At any given time in your life you’re bound to utter an idle wish aloud only to find it filled in abundance. Such was the case when in December I issued an appeal for abandoned or discarded seasonal florals—particularly poinsettias, though paper whites were involved as well—in hopes of a rescue operation ending with my resurrecting these insanely stressed and failing plants to life and color.
The donated poinsettias, a legion, were placed in a topless wooden box against the back wall of my south-facing garden. Our record-setting warm winter required only a few occasions when they had to be covered, but by mid-March while still rich with color they had begun to tatter. By then, occupied with the main beds and not really that invested in the poinsettias at all, I let them languish and decay, not even covering them when we had a late cold spell. I opened a new bed on the north, and further neglected the poinsettias while I busied myself with other chores. The first week of April, I took all the pots of poinsettias out, had to throw two dead ones away, two of the big four-plants-to-a-pot, but I’d found the smaller pots of plants had put out new growth on the stalks that still had some red leaves. After a final trimming to remove the last vestiges of deadwood, I planted the remaining poinsettias, some dozen and more, all in the strongest sun available.
Throughout the summer they thrived, putting out lush, vigorous growth. Poinsettias are known for their colored bracts, which are leaves, not flower petals; the actual flowers of a poinsettia are so insignificant that they don’t even attract pollinators. The plant itself (Euphorbia pulcherrima for those of you who might wonder) is a shrub—mine averaged about 3-4 feet—bearing dark green dentate leaves. The stems of the leaves and often the ribs, depending on the coloring of the bracts, is anywhere from a rich gold to a ruby red. Even without the holiday coloring, poinsettias are pretty plants, and they filled in the blank spots between the coleus, peppers and cacti with authority.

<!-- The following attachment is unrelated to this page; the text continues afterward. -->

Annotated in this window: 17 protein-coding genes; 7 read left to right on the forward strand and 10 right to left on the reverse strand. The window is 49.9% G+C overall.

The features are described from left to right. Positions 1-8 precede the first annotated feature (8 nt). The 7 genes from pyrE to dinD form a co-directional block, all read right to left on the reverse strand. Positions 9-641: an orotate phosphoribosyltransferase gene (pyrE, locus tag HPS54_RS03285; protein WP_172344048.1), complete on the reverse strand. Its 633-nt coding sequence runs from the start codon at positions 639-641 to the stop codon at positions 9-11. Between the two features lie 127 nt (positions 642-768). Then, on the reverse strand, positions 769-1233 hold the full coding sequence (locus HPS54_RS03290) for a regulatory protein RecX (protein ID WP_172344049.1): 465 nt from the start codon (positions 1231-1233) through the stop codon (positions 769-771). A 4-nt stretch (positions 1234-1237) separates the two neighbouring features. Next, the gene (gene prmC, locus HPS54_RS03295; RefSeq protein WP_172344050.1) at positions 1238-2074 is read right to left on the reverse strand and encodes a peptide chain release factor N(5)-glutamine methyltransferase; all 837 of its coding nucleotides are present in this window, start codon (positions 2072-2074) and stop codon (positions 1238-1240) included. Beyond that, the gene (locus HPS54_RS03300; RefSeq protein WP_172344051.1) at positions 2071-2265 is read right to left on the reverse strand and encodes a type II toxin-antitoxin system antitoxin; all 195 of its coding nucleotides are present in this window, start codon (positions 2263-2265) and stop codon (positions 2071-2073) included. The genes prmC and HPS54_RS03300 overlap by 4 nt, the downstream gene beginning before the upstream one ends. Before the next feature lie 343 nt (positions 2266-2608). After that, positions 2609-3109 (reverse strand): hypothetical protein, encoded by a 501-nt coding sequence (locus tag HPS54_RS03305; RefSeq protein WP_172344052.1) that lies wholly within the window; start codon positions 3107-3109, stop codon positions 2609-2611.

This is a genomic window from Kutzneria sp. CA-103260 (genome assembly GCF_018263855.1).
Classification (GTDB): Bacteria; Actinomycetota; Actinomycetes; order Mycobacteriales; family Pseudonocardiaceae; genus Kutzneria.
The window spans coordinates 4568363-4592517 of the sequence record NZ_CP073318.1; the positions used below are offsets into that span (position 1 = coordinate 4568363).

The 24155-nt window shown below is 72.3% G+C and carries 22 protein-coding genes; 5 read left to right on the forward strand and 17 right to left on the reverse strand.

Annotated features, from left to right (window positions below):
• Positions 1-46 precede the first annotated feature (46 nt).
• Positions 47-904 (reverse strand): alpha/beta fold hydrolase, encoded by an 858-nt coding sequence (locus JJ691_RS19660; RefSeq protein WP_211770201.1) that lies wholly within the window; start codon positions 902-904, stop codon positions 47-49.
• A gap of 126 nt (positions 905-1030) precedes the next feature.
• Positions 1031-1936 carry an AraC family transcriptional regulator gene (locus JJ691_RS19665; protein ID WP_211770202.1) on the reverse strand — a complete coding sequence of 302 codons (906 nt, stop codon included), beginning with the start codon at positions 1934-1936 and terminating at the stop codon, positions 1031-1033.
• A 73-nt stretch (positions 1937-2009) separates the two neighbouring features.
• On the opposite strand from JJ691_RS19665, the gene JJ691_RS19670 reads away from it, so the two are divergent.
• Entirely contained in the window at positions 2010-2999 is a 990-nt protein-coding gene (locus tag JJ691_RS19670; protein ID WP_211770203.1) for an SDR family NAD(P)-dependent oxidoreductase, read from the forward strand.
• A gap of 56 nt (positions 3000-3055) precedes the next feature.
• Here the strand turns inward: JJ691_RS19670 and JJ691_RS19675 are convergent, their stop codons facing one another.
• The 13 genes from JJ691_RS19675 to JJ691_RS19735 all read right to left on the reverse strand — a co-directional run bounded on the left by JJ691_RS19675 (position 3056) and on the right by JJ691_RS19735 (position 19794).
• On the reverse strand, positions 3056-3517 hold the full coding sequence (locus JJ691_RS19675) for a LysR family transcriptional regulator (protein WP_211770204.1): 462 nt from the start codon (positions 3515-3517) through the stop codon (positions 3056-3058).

Yes, I knew that poinsettias require two autumn months of dark nights and sunny days to develop color, and I’d been told that incidental night light from passing cars or a street light would hamper coloring. Sill I planted these on one of the busiest corners in Belhaven, and almost to the day on the fall equinox glaring LED lights were installed on a pole not 20 yards up the hill. I expected nothing in the way of color at all, not even the faintest blush on any top leaf, so when I walked to the garden in a lazy autumn rain and found harlequin scarlet, my heart turned, and I began to smile.
We’ll likely get a withering frost soon, but I’ve learned to find comfort in small victories. Remember me after Christmas.